May 29, 2024
Thousands of computers run millions of simulations to plot a full and fair NFL season schedule each year.

Have you ever wondered who decides where the 49ers play their season-opening game?

Or why they won’t face division rival Seattle until Week 12 this season, or how the Red and Gold play multiple games on the East Coast back-to-back, allowing the team to stay out East for the week in between?

It’s all thanks to a team of people at the NFL offices who spend months building out the perfect schedule, trying to create as many appealing matchups as possible while also trying to keep all 32 teams and fans as happy as possible.

For years, the NFL schedule was created by hand. Tags with team names were plotted — and re-plotted — across a massive wooden board as each week’s matchups were determined. Schedule makers now input data and run simulations using Amazon Web Services and 4,000 cloud-based computers to cull down the trillions of scheduling possibilities into one 18-week, 17-game slate for each team.

The only constant in creating the current NFL schedule is that there will be 272 games utilizing 576 potential time slots. The NFL’s scheduling team — senior vice president of broadcasting Howard Katz, vice president of broadcasting Michael North, senior director of broadcasting Blake Jones, director of broadcasting Charlotte Carey, vice president of broadcasting Onnie Bose, and broadcasting senior coordinator Lucy Popko — then must consider myriad and complex factors, leading there to be what Carey described as “north of 20,000” rules in the scheduling system.

The schedule must get the approval of NFL Commissioner Roger Goodell before it’s released to the fans, an event that has increasingly become a significant event in the NFL offseason.

As a starting point, each team plays six games against divisional opponents (the NFC West in the 49ers’ case), four against teams from two other divisions (one from each conference), two against teams from the two remaining divisions in its own conference, and one against a non-conference opponent from a division that the team is not scheduled to play.  Also part of the equation is that each team must face the other 31 at least once every four years.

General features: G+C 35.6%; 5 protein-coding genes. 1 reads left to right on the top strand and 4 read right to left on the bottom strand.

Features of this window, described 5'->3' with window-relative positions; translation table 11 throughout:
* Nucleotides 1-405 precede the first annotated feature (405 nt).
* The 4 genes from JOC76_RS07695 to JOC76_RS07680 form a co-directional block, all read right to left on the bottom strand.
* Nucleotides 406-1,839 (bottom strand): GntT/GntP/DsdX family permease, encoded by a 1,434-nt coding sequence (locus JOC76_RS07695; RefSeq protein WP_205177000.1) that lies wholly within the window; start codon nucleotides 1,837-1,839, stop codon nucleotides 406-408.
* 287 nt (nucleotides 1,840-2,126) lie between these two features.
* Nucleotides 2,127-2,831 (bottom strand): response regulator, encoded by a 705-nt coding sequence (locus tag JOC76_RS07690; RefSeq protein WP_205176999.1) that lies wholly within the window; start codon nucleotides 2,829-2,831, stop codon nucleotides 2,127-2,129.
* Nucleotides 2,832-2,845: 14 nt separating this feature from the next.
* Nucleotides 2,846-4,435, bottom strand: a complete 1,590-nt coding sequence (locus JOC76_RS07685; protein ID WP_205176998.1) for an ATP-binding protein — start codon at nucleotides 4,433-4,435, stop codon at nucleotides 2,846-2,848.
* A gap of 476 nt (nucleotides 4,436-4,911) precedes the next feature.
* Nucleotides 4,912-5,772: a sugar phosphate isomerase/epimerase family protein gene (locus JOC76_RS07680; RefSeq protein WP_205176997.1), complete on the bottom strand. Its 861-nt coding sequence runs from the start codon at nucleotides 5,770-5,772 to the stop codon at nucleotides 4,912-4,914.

Then come the variables, including division rankings from the previous season, travel considerations as well as old schedules. There are traditional NFL events to consider, such as the Lions and Cowboys always hosting on Thanksgiving. Schedule makers also incorporate every prior conflict there could be, including concerts and teams sharing their facilities.

For example, Ed Sheeran is playing at Levi’s Stadium on Sept. 16, which will keep the 49ers on the road in Week 2 after their opener in Pittsburgh.

Some NFL teams, including the Raiders, share their stadiums with area college teams for regular season games as well as playoff or bowl games. Several Major League Soccer teams utilize NFL stadiums, including the Sounders in Seattle and Charlotte FC.

Even high school football championships can force NFL schedule makers to get creative. The Dallas Cowboys have to play a mid-December road game while all of Texas’ high school title games are played at AT&T Stadium.

The NFL is, more than anything, a television company, working to find the right matchups and timeslots to get the biggest ratings possible. The schedule is optimized to get the most compelling matchups into the best broadcasting windows possible.

Last season, that included having Russell Wilson’s return to Seattle, after being traded to the Denver Broncos, on Monday Night Football in Week 1, and putting the first 49ers-Rams game after their epic battle in the NFC title game the year before on Monday Night Football in Week 4.

There’s also, famously, the meeting between the Patriots and Tom Brady after he left for the Buccaneers, which was on Sunday Night Football back in 2021.

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Of course, there are no shortages of marquee matchups on this year’s schedule. Former Green Bay Packer Aaron Rodgers’ first game with the New York Jets was slotted on Monday Night Football in Week 1 against the Bills. When Buffalo’s Damar Hamlin, who last season during a Monday Night Football game suffered cardiac arrest on the field after making a tackle, returns with the Bills to Cincinnati’s Paycor Stadium in Week 9 that will be the Sunday Night primetime game.

Four weeks earlier in the Sunday Night Football slot will be the 49ers-Cowboys game in San Francisco in a rematch of last season’s second-straight dramatic playoff showdown.

But for all the work that goes into creating the perfect schedule, some developments — breakout players or teams, injuries, late player movement — can’t be predicted. The NFL has a plan for that, too, creating Flex Scheduling parameters that shifts games into primetime broadcasting timeslots.

After all the data crunching, will 2023 turn out to be the perfect NFL schedule? You’ll have to follow along to find out.